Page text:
PCT rules stipulate that no International Searching Authority (ISA) is required to search and no International Preliminary Examining Authority (IPEA) is required to examine an international application if its subject matter is "plant or animal varieties or essentially biological processes for the production of plants and animals, other than microbiological processes and the products of such processes" (PCT Rule 39.1 and PCT Rule 67.1). Some national and regional patent offices deny patent protection to such subject matter or related subject matter, although many provide other protections for novel plant and animal varieties.
In the U.S., for example, patent protection can be obtained for asexually reproduced plants under both 35 U.S.C. 101 and 35 U.S.C. 161. In the U.S., non-patent protection of sexually reproduced plants can be obtained under the Plant Variety Protection Act. Nineteen countries, including the U.S., are party to the International Convention for the Protection of New Varieties of Plants (UPOV). The USPTO has granted patents to "nonnaturally occurring, nonhuman multicellular living organisms, including animals" (MPEP 2105).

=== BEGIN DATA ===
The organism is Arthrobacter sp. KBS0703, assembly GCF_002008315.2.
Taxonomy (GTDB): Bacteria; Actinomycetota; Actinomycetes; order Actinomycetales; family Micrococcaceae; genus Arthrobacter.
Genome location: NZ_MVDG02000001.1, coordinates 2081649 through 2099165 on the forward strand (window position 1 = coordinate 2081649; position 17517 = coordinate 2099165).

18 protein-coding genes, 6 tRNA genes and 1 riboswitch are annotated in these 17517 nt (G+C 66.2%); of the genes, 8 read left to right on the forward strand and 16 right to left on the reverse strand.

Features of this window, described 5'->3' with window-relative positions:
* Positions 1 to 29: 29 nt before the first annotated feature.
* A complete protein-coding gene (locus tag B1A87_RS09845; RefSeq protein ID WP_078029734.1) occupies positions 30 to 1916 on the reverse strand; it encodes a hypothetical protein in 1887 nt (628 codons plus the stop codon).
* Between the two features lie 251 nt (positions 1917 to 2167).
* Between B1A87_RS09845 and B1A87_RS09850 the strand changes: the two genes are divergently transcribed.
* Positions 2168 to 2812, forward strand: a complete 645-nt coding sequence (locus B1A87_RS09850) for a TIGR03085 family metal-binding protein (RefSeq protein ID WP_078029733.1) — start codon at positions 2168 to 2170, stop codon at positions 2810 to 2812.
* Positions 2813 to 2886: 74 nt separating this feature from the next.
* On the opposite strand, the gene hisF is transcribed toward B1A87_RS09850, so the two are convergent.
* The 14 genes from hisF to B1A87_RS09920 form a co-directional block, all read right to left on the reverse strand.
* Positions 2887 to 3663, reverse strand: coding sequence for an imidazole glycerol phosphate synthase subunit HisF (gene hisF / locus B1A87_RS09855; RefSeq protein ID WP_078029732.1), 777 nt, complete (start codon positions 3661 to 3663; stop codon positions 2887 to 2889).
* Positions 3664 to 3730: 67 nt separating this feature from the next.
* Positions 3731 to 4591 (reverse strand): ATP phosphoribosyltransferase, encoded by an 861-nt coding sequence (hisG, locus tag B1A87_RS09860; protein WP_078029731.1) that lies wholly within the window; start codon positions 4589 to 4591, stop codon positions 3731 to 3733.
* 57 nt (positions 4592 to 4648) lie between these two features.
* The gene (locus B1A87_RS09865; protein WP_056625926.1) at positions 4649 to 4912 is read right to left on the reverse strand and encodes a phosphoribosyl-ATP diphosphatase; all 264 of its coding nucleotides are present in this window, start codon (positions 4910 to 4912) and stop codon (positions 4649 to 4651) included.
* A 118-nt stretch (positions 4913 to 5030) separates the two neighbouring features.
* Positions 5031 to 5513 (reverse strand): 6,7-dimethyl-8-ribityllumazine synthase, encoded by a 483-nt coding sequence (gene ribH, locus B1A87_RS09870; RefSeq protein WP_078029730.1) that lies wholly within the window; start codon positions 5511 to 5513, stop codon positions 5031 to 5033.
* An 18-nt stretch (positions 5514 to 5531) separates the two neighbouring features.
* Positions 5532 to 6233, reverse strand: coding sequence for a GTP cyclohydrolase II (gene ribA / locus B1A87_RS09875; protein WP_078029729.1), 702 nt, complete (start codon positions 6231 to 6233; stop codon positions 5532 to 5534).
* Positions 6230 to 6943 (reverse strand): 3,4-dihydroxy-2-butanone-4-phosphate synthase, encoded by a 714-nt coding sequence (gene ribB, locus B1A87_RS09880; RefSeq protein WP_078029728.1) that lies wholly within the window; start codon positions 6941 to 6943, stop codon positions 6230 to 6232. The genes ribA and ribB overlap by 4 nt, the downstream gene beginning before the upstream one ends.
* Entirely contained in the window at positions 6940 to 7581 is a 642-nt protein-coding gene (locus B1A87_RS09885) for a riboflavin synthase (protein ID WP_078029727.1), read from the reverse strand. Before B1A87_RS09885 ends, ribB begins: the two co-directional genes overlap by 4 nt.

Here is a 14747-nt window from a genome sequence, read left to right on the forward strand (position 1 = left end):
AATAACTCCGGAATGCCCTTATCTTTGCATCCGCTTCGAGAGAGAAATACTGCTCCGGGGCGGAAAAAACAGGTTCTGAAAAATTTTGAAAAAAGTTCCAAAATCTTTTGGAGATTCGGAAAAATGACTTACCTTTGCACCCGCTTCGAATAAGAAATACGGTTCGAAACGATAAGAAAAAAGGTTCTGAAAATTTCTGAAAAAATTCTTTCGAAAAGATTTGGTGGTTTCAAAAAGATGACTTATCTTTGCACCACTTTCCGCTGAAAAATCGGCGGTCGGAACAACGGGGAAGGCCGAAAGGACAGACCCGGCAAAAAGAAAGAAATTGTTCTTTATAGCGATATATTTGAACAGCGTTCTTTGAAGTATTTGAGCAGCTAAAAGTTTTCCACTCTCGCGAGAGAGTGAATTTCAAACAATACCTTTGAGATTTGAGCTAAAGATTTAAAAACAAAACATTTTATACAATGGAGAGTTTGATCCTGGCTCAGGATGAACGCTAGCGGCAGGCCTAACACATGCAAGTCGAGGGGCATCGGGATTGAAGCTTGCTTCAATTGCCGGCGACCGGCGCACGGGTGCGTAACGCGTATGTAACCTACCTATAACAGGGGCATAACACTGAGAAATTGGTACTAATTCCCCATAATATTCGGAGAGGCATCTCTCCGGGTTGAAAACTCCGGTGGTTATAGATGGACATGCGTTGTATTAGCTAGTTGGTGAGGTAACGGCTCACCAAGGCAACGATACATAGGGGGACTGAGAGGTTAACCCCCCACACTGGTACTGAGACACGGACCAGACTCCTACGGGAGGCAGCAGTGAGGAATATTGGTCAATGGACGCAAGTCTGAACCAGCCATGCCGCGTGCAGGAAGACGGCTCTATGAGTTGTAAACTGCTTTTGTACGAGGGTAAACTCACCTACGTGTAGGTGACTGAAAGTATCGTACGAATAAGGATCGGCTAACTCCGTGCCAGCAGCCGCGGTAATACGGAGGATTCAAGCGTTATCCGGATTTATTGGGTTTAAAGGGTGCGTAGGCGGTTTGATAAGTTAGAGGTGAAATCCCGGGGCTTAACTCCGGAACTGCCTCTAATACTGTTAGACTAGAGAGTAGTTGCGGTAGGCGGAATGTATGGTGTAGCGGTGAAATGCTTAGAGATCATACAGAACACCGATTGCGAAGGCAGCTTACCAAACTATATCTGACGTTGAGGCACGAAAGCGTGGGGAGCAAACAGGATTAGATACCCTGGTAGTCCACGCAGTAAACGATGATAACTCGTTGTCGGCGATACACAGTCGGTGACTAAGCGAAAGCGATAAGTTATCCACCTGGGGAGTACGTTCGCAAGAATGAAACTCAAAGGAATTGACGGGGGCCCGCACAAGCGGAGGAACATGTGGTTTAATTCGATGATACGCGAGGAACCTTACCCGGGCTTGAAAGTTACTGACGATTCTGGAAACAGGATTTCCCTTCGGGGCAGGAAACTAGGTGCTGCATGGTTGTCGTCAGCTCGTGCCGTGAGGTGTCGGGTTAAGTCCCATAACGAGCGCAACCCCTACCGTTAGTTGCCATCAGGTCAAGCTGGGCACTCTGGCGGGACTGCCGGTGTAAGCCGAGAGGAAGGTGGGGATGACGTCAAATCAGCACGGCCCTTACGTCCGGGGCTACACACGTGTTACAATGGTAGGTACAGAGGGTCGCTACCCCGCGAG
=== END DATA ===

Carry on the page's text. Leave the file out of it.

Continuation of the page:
EPO rules deny patentability to "plant or animal varieties or essentially biological processes for the production of plants or animals." These rules also note, however, that patents may be obtained for technical inventions that involve biological processes, and give examples such as "a method of pruning a tree," "a method of treating a plant characterized by the application of growth stimulating substance or radiation" or "the treatment of soil by technical means to suppress or promote the growth of plants."
Because one of the primary advantages of filing an international application is that a thorough search and preliminary examination will provide some assurance that national applications will be successful, an applicant may be well advised not to file an international application if the subject matter falls into the above areas. If the USPTO ISA or IPEA conducts the international search or preliminary examination, however, it will search and examine all subject matter searched and examined in U.S. national patent applications.